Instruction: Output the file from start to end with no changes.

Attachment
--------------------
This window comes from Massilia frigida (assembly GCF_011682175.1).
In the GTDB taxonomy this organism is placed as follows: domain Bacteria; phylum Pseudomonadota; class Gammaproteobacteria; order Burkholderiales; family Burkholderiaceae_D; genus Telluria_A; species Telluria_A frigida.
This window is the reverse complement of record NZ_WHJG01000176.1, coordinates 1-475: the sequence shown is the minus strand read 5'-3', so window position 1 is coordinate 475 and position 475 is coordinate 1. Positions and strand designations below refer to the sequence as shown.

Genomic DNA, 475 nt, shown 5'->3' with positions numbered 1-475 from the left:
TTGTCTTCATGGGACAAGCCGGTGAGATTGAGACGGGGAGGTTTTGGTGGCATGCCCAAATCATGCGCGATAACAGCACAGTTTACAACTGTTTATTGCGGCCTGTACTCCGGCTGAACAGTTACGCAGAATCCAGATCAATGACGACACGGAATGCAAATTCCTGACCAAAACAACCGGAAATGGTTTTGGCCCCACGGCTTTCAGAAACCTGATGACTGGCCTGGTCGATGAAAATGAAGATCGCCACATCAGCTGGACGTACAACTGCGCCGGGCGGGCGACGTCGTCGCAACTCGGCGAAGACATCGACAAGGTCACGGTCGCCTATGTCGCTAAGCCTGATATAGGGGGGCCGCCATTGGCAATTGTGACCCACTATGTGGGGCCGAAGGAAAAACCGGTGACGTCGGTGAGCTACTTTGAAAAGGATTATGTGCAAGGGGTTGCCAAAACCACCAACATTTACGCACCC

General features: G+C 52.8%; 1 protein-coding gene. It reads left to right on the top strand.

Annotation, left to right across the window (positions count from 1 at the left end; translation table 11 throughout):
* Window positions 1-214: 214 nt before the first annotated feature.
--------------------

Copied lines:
This window comes from Massilia frigida (assembly GCF_011682175.1).
In the GTDB taxonomy this organism is placed as follows: domain Bacteria; phylum Pseudomonadota; class Gammaproteobacteria; order Burkholderiales; family Burkholderiaceae_D; genus Telluria_A; species Telluria_A frigida.
This window is the reverse complement of record NZ_WHJG01000176.1, coordinates 1-475: the sequence shown is the minus strand read 5'-3', so window position 1 is coordinate 475 and position 475 is coordinate 1. Positions and strand designations below refer to the sequence as shown.

Genomic DNA, 475 nt, shown 5'->3' with positions numbered 1-475 from the left:
TTGTCTTCATGGGACAAGCCGGTGAGATTGAGACGGGGAGGTTTTGGTGGCATGCCCAAATCATGCGCGATAACAGCACAGTTTACAACTGTTTATTGCGGCCTGTACTCCGGCTGAACAGTTACGCAGAATCCAGATCAATGACGACACGGAATGCAAATTCCTGACCAAAACAACCGGAAATGGTTTTGGCCCCACGGCTTTCAGAAACCTGATGACTGGCCTGGTCGATGAAAATGAAGATCGCCACATCAGCTGGACGTACAACTGCGCCGGGCGGGCGACGTCGTCGCAACTCGGCGAAGACATCGACAAGGTCACGGTCGCCTATGTCGCTAAGCCTGATATAGGGGGGCCGCCATTGGCAATTGTGACCCACTATGTGGGGCCGAAGGAAAAACCGGTGACGTCGGTGAGCTACTTTGAAAAGGATTATGTGCAAGGGGTTGCCAAAACCACCAACATTTACGCACCC

General features: G+C 52.8%; 1 protein-coding gene. It reads left to right on the top strand.

Annotation, left to right across the window (positions count from 1 at the left end; translation table 11 throughout):
* Window positions 1-214: 214 nt before the first annotated feature.